The staff of the Division of Investment Management (the “Staff”) issued a no-action letter stating that it would not recommend enforcement action for violations of Section 10(f) of the Investment Company Act of 1940, as amended (the “1940 Act”), against certain registered investment companies (each a “Fund” and collectively, the “Funds”) if they purchase certain loan assignments and participations (each a “Participation” and collectively, the “Participations”) in a primary offering, when a Fund director (the “Director”) is an independent director of a participant (the “Principal Underwriter”) in an underwriting or selling syndicate for the offering. Section 10(f) of the 1940 Act, with certain limited exceptions, prohibits a registered investment company from purchasing any security during the existence of any underwriting or selling syndicate, when a director of the company is an affiliated person of a principal underwriter.
The Director. In the request for relief, the Funds represented that the Director is “independent” of the Funds’ investment adviser, subadvisers and their respective affiliates (collectively, the “Advisers”), but is an “interested person” of the Funds and the Advisers because the Director serves as an independent director of the Principal Underwriter, which may provide brokerage services to, and engage in principal transactions and lending relationships with the Funds or other funds or accounts of the Advisers.
The Principal Underwriter. The Funds represented that the Principal Underwriter, which has a significant presence in the placement of loan assignments and participations, is not an affiliated person of the Funds or the Advisers.
Section 10(f). The Funds asserted that there is some uncertainty as to whether Section 10(f) is applicable to Participations contending, among other things, that although offerings of Participations resemble underwritings or selling syndicates in certain respects, the offering process for Participations does not constitute an “underwriting” within the meaning of the Securities Act of 1933 (the “1933 Act”) because a Participation is not a security under the 1933 Act. Without conceding the applicability of Section 10(f), the Funds proposed to follow certain conditions (the “Conditions”) modeled on those in Rule 10f-3 under the 1940 Act. Rule 10f-3 exempts from the Section 10(f) prohibition the purchase of certain types of securities, including (i) securities that are registered under the Securities Act of 1933 and (ii) securities that are exempt from such registration pursuant to Rule 144A of the 1933 Act, provided certain conditions regarding purchase time and price and certain conditions regarding the issuer are met.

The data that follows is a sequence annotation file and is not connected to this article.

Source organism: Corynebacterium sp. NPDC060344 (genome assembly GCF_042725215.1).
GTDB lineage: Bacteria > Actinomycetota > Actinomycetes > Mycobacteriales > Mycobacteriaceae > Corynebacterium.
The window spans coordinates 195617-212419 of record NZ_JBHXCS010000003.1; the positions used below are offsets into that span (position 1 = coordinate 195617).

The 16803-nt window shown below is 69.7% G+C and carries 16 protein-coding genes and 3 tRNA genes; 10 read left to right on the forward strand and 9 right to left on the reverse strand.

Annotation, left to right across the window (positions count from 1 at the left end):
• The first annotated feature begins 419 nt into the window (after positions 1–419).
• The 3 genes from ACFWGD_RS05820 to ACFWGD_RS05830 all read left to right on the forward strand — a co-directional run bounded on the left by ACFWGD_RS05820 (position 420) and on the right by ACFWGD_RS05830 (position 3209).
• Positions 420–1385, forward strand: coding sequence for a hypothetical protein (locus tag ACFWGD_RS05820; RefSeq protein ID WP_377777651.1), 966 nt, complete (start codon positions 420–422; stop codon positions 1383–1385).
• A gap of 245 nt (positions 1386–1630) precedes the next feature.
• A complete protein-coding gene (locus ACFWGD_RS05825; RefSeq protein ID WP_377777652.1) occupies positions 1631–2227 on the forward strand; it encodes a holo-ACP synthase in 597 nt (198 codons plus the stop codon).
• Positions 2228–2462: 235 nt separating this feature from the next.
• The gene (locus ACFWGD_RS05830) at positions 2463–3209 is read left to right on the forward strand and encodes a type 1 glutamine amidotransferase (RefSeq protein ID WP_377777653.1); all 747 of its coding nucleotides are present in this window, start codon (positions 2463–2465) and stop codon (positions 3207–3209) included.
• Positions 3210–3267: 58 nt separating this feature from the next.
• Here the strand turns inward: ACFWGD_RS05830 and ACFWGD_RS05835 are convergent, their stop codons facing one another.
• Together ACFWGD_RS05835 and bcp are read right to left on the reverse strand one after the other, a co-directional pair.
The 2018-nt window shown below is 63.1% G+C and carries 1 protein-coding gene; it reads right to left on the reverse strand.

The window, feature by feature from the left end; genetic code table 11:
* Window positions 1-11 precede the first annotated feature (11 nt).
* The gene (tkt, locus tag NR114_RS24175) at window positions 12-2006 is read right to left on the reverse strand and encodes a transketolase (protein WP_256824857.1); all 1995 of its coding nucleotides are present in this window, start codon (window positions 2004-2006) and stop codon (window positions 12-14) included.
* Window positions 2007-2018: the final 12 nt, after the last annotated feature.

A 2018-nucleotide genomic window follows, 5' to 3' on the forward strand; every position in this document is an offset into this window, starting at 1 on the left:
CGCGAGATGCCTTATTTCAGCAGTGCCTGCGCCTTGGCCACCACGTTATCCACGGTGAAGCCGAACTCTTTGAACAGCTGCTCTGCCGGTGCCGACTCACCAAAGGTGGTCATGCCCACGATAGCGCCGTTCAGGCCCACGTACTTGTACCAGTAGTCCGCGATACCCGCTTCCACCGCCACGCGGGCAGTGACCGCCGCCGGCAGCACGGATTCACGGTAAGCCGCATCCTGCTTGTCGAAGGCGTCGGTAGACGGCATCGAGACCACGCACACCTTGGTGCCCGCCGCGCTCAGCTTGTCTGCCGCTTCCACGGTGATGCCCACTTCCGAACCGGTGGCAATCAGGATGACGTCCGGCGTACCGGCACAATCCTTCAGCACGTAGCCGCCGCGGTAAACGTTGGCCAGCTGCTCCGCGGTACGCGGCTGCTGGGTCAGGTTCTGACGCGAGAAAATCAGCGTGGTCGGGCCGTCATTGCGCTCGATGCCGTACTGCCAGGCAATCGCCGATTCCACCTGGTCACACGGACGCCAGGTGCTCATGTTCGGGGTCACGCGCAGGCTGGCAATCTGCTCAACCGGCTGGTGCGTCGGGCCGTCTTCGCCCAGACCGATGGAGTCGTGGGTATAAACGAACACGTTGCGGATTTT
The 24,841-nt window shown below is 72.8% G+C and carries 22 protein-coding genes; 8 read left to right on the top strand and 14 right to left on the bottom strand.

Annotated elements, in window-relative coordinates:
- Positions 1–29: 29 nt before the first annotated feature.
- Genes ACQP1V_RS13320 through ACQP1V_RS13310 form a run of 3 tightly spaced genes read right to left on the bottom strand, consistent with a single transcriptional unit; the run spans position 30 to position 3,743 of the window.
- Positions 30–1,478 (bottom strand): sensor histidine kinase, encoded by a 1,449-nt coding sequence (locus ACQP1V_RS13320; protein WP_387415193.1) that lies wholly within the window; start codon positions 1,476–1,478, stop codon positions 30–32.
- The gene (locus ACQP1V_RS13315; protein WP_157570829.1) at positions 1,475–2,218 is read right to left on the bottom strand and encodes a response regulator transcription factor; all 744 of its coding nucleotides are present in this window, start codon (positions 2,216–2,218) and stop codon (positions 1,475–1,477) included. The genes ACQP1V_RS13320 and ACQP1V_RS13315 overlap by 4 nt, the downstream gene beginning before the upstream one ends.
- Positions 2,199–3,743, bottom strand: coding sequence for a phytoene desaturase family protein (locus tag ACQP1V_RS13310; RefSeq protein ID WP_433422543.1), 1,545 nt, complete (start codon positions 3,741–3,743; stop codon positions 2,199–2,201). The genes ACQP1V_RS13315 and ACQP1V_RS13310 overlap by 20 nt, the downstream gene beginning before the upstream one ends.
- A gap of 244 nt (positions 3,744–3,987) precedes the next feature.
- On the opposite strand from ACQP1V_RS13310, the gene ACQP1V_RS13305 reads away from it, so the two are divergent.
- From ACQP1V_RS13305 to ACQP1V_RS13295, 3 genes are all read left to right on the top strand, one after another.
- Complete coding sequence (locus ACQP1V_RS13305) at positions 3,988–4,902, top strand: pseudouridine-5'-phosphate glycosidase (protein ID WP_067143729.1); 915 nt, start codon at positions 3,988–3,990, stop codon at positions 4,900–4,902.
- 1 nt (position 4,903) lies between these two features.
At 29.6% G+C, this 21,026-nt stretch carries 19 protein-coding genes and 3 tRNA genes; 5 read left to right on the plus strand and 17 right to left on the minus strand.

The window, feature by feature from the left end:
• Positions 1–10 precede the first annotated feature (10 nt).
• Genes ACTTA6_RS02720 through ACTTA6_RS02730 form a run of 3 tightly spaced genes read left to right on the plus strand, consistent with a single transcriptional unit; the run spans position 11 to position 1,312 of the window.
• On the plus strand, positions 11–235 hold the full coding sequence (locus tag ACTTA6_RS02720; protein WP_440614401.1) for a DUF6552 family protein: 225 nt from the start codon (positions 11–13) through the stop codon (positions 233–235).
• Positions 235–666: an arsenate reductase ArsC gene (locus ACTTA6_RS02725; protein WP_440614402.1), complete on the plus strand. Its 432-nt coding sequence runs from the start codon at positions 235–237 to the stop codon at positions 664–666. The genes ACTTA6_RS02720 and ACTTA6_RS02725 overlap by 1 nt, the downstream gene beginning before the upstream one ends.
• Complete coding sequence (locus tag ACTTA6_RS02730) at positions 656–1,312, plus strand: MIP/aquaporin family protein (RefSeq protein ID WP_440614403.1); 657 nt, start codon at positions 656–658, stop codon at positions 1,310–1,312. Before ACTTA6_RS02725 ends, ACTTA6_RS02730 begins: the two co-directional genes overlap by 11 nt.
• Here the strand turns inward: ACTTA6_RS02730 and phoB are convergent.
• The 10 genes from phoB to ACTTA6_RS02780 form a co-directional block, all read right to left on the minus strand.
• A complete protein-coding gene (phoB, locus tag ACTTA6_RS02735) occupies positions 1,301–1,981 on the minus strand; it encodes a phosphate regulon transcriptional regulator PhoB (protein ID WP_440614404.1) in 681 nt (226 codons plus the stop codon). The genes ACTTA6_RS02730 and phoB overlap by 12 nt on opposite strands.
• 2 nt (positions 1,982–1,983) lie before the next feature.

Among other things, the Conditions require that the Boards of the Funds, including a majority of the directors who are not interested persons of the Funds, (i) will approve procedures governing the purchase of a Participation by a Fund, that are reasonably designed to provide that the purchases comply with timing, price and commission Conditions; (ii) will approve such changes to the procedures as they may deem necessary; and (iii) will determine no less frequently than quarterly that all purchases of Participations made during the preceding quarter were effected in compliance with the foregoing procedures. The Director will recuse himself from any voting matters related to purchases of the Participations, including ensuring compliance with the Conditions. Each Fund will maintain and preserve, in an easily accessible place, (i) written copies of procedures related to the purchase of any Participations and (ii) a written record of each such transaction that demonstrates satisfaction of the Conditions.
* * * Goodwin Procter represented the Funds in this matter. * * *
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Consumer Financial Services
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